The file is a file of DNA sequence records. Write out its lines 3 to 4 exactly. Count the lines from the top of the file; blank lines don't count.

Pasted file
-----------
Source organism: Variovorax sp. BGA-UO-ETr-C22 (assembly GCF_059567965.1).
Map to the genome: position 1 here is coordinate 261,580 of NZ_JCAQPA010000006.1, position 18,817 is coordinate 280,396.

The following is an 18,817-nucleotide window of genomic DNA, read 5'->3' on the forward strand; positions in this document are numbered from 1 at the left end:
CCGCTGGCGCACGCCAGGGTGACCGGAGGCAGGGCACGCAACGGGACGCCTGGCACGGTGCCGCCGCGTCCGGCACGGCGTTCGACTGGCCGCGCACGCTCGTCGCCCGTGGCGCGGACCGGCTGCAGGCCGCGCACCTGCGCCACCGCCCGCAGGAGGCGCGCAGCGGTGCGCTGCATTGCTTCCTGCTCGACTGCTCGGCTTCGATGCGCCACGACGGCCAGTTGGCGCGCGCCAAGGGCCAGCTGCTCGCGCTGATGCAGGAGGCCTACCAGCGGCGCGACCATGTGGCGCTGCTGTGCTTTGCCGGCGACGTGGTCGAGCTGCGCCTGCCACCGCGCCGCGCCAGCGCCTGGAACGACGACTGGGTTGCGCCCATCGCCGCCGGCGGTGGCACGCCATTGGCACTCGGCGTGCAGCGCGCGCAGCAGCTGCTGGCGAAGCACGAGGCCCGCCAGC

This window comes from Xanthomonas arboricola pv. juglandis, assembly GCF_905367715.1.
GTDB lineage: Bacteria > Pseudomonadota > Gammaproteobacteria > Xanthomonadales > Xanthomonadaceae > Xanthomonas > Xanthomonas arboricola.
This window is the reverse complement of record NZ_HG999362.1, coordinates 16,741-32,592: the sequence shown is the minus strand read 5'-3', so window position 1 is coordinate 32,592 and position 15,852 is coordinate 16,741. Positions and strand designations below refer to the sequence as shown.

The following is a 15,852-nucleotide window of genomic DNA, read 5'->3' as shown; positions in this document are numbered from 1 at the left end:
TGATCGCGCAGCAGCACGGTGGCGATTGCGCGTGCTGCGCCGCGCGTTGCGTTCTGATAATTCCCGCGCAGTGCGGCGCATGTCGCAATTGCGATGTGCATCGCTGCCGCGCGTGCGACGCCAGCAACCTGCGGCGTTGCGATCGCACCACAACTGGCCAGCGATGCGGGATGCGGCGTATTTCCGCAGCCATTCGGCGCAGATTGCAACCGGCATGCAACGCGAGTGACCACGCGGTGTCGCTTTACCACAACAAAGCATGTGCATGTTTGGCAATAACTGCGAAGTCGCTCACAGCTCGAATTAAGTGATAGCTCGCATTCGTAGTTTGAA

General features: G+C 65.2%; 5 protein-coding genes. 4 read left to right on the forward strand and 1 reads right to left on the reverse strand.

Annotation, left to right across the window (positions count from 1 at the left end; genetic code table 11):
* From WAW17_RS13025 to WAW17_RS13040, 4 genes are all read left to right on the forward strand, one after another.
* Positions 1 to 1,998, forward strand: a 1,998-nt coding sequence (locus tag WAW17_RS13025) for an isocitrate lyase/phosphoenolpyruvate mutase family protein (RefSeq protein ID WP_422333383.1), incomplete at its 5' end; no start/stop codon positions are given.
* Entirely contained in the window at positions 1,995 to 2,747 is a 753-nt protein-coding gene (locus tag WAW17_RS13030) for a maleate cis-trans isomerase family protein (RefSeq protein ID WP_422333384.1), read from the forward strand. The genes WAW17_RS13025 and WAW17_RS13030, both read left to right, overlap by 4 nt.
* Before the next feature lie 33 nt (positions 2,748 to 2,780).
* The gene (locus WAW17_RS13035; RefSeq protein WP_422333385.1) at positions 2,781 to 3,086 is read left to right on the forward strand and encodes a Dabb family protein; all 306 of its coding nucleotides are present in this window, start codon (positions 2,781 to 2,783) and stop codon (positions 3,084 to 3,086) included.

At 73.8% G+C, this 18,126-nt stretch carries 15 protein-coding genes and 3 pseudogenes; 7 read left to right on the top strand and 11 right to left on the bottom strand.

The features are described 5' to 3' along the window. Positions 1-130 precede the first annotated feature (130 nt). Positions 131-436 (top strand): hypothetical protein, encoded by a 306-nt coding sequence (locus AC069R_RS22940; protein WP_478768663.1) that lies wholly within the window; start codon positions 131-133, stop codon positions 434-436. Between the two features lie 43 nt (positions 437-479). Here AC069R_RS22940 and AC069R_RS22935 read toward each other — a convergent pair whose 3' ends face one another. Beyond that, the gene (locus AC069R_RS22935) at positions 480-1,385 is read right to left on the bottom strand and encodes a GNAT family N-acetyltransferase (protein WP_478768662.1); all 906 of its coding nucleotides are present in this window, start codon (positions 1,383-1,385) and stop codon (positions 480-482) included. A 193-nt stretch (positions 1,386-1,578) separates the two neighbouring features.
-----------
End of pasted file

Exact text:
The following is an 18,817-nucleotide window of genomic DNA, read 5'->3' on the forward strand; positions in this document are numbered from 1 at the left end:
CCGCTGGCGCACGCCAGGGTGACCGGAGGCAGGGCACGCAACGGGACGCCTGGCACGGTGCCGCCGCGTCCGGCACGGCGTTCGACTGGCCGCGCACGCTCGTCGCCCGTGGCGCGGACCGGCTGCAGGCCGCGCACCTGCGCCACCGCCCGCAGGAGGCGCGCAGCGGTGCGCTGCATTGCTTCCTGCTCGACTGCTCGGCTTCGATGCGCCACGACGGCCAGTTGGCGCGCGCCAAGGGCCAGCTGCTCGCGCTGATGCAGGAGGCCTACCAGCGGCGCGACCATGTGGCGCTGCTGTGCTTTGCCGGCGACGTGGTCGAGCTGCGCCTGCCACCGCGCCGCGCCAGCGCCTGGAACGACGACTGGGTTGCGCCCATCGCCGCCGGCGGTGGCACGCCATTGGCACTCGGCGTGCAGCGCGCGCAGCAGCTGCTGGCGAAGCACGAGGCCCGCCAGC